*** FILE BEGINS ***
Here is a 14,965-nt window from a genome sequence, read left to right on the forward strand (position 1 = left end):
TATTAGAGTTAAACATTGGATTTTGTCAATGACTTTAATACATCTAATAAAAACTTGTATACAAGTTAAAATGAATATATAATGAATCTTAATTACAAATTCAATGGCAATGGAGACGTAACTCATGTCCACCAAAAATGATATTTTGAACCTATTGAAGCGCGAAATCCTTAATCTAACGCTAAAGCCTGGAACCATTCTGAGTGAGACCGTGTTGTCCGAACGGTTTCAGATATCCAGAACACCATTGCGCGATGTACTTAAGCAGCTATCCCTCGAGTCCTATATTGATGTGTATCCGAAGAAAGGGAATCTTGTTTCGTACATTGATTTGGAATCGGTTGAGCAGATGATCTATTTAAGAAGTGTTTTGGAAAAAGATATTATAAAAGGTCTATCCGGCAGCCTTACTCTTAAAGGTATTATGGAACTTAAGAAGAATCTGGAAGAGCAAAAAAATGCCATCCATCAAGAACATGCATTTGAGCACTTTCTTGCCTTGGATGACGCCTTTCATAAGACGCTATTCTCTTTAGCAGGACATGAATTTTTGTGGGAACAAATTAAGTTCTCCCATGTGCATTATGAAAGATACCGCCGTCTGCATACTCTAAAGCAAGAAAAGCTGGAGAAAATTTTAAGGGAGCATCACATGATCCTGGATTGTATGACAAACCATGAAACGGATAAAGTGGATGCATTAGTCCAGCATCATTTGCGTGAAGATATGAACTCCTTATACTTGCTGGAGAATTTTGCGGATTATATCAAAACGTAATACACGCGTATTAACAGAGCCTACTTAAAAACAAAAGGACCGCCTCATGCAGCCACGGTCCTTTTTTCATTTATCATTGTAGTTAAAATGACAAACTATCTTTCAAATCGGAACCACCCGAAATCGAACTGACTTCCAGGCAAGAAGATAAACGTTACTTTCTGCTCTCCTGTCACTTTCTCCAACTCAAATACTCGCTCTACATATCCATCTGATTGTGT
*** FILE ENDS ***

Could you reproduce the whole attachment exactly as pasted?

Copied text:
Here is a 14,965-nt window from a genome sequence, read left to right on the forward strand (position 1 = left end):
TATTAGAGTTAAACATTGGATTTTGTCAATGACTTTAATACATCTAATAAAAACTTGTATACAAGTTAAAATGAATATATAATGAATCTTAATTACAAATTCAATGGCAATGGAGACGTAACTCATGTCCACCAAAAATGATATTTTGAACCTATTGAAGCGCGAAATCCTTAATCTAACGCTAAAGCCTGGAACCATTCTGAGTGAGACCGTGTTGTCCGAACGGTTTCAGATATCCAGAACACCATTGCGCGATGTACTTAAGCAGCTATCCCTCGAGTCCTATATTGATGTGTATCCGAAGAAAGGGAATCTTGTTTCGTACATTGATTTGGAATCGGTTGAGCAGATGATCTATTTAAGAAGTGTTTTGGAAAAAGATATTATAAAAGGTCTATCCGGCAGCCTTACTCTTAAAGGTATTATGGAACTTAAGAAGAATCTGGAAGAGCAAAAAAATGCCATCCATCAAGAACATGCATTTGAGCACTTTCTTGCCTTGGATGACGCCTTTCATAAGACGCTATTCTCTTTAGCAGGACATGAATTTTTGTGGGAACAAATTAAGTTCTCCCATGTGCATTATGAAAGATACCGCCGTCTGCATACTCTAAAGCAAGAAAAGCTGGAGAAAATTTTAAGGGAGCATCACATGATCCTGGATTGTATGACAAACCATGAAACGGATAAAGTGGATGCATTAGTCCAGCATCATTTGCGTGAAGATATGAACTCCTTATACTTGCTGGAGAATTTTGCGGATTATATCAAAACGTAATACACGCGTATTAACAGAGCCTACTTAAAAACAAAAGGACCGCCTCATGCAGCCACGGTCCTTTTTTCATTTATCATTGTAGTTAAAATGACAAACTATCTTTCAAATCGGAACCACCCGAAATCGAACTGACTTCCAGGCAAGAAGATAAACGTTACTTTCTGCTCTCCTGTCACTTTCTCCAACTCAAATACTCGCTCTACATATCCATCTGATTGTGT